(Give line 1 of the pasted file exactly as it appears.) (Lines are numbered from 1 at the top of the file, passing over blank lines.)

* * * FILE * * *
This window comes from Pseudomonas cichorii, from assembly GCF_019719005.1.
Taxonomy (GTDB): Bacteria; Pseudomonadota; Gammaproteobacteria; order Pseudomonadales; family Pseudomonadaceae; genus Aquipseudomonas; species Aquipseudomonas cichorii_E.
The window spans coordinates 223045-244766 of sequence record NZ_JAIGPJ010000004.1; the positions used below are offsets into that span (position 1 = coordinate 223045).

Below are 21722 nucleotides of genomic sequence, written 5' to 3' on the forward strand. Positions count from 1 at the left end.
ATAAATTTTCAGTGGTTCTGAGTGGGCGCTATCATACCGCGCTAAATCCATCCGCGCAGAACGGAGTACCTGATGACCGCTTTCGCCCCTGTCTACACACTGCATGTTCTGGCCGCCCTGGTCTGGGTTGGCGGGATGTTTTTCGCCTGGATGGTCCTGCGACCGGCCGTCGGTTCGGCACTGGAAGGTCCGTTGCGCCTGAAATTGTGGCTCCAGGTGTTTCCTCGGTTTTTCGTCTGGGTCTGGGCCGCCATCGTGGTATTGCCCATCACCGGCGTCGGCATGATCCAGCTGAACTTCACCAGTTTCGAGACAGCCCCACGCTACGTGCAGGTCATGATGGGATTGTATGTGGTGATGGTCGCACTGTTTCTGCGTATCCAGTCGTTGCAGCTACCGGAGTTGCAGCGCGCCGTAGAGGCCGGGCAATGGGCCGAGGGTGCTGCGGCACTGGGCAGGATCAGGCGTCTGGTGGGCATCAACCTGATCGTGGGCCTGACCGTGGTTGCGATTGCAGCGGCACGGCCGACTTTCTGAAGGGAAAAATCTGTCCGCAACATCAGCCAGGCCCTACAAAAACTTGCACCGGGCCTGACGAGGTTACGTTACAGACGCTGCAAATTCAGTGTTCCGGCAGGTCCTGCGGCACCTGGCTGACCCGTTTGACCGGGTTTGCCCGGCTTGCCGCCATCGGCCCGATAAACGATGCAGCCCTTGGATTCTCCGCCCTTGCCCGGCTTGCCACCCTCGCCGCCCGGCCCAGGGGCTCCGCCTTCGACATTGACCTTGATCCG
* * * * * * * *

This window comes from Pseudomonas cichorii, from assembly GCF_019719005.1.